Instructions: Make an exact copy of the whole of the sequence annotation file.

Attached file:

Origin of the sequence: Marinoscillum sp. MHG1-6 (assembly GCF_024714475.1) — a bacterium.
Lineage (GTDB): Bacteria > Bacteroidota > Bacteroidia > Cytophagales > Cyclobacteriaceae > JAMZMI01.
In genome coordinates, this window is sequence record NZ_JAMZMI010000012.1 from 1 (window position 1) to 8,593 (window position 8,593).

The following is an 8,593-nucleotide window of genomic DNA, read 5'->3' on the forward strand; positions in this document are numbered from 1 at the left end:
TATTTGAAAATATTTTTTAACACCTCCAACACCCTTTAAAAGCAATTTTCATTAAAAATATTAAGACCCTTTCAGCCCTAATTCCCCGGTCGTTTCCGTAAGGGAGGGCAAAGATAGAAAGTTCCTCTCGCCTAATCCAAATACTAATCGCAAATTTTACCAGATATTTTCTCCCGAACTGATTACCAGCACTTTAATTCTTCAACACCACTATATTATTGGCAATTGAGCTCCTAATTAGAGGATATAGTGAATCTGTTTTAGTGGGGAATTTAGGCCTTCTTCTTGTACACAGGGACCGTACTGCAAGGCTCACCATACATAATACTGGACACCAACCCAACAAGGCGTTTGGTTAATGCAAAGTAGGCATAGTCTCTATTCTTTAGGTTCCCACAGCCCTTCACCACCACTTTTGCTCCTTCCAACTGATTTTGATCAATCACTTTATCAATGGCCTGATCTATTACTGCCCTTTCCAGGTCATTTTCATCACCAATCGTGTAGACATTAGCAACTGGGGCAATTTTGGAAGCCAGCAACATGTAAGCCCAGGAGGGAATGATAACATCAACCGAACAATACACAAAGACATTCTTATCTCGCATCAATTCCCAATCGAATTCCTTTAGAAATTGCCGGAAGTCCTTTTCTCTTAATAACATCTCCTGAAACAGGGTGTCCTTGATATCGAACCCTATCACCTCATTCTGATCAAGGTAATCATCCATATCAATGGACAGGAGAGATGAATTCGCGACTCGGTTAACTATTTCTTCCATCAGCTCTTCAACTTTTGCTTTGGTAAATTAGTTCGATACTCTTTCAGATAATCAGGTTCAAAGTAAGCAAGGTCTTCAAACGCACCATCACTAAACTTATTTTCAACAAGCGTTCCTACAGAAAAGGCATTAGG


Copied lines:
Origin of the sequence: Marinoscillum sp. MHG1-6 (assembly GCF_024714475.1) — a bacterium.
Lineage (GTDB): Bacteria > Bacteroidota > Bacteroidia > Cytophagales > Cyclobacteriaceae > JAMZMI01.
In genome coordinates, this window is sequence record NZ_JAMZMI010000012.1 from 1 (window position 1) to 8,593 (window position 8,593).

The following is an 8,593-nucleotide window of genomic DNA, read 5'->3' on the forward strand; positions in this document are numbered from 1 at the left end:
TATTTGAAAATATTTTTTAACACCTCCAACACCCTTTAAAAGCAATTTTCATTAAAAATATTAAGACCCTTTCAGCCCTAATTCCCCGGTCGTTTCCGTAAGGGAGGGCAAAGATAGAAAGTTCCTCTCGCCTAATCCAAATACTAATCGCAAATTTTACCAGATATTTTCTCCCGAACTGATTACCAGCACTTTAATTCTTCAACACCACTATATTATTGGCAATTGAGCTCCTAATTAGAGGATATAGTGAATCTGTTTTAGTGGGGAATTTAGGCCTTCTTCTTGTACACAGGGACCGTACTGCAAGGCTCACCATACATAATACTGGACACCAACCCAACAAGGCGTTTGGTTAATGCAAAGTAGGCATAGTCTCTATTCTTTAGGTTCCCACAGCCCTTCACCACCACTTTTGCTCCTTCCAACTGATTTTGATCAATCACTTTATCAATGGCCTGATCTATTACTGCCCTTTCCAGGTCATTTTCATCACCAATCGTGTAGACATTAGCAACTGGGGCAATTTTGGAAGCCAGCAACATGTAAGCCCAGGAGGGAATGATAACATCAACCGAACAATACACAAAGACATTCTTATCTCGCATCAATTCCCAATCGAATTCCTTTAGAAATTGCCGGAAGTCCTTTTCTCTTAATAACATCTCCTGAAACAGGGTGTCCTTGATATCGAACCCTATCACCTCATTCTGATCAAGGTAATCATCCATATCAATGGACAGGAGAGATGAATTCGCGACTCGGTTAACTATTTCTTCCATCAGCTCTTCAACTTTTGCTTTGGTAAATTAGTTCGATACTCTTTCAGATAATCAGGTTCAAAGTAAGCAAGGTCTTCAAACGCACCATCACTAAACTTATTTTCAACAAGCGTTCCTACAGAAAAGGCATTAGG